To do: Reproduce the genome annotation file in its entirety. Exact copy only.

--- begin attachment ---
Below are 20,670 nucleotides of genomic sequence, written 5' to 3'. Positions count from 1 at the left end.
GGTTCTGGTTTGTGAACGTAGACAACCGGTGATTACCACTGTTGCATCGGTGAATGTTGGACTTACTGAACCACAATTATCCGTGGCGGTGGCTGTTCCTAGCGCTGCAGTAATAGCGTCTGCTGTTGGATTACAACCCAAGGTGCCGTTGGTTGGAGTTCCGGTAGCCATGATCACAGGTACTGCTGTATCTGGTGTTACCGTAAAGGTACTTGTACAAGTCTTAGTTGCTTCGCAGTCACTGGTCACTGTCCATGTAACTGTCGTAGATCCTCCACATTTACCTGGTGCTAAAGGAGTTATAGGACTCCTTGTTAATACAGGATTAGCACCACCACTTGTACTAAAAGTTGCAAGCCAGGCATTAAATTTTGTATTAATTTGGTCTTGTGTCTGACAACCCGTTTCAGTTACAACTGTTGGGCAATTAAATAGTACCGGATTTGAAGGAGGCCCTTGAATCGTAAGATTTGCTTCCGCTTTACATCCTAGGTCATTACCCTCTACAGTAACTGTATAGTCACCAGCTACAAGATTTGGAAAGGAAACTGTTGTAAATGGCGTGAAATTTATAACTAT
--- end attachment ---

Below are 20,670 nucleotides of genomic sequence, written 5' to 3'. Positions count from 1 at the left end.
GGTTCTGGTTTGTGAACGTAGACAACCGGTGATTACCACTGTTGCATCGGTGAATGTTGGACTTACTGAACCACAATTATCCGTGGCGGTGGCTGTTCCTAGCGCTGCAGTAATAGCGTCTGCTGTTGGATTACAACCCAAGGTGCCGTTGGTTGGAGTTCCGGTAGCCATGATCACAGGTACTGCTGTATCTGGTGTTACCGTAAAGGTACTTGTACAAGTCTTAGTTGCTTCGCAGTCACTGGTCACTGTCCATGTAACTGTCGTAGATCCTCCACATTTACCTGGTGCTAAAGGAGTTATAGGACTCCTTGTTAATACAGGATTAGCACCACCACTTGTACTAAAAGTTGCAAGCCAGGCATTAAATTTTGTATTAATTTGGTCTTGTGTCTGACAACCCGTTTCAGTTACAACTGTTGGGCAATTAAATAGTACCGGATTTGAAGGAGGCCCTTGAATCGTAAGATTTGCTTCCGCTTTACATCCTAGGTCATTACCCTCTACAGTAACTGTATAGTCACCAGCTACAAGATTTGGAAAGGAAACTGTTGTAAATGGCGTGAAATTTATAACTAT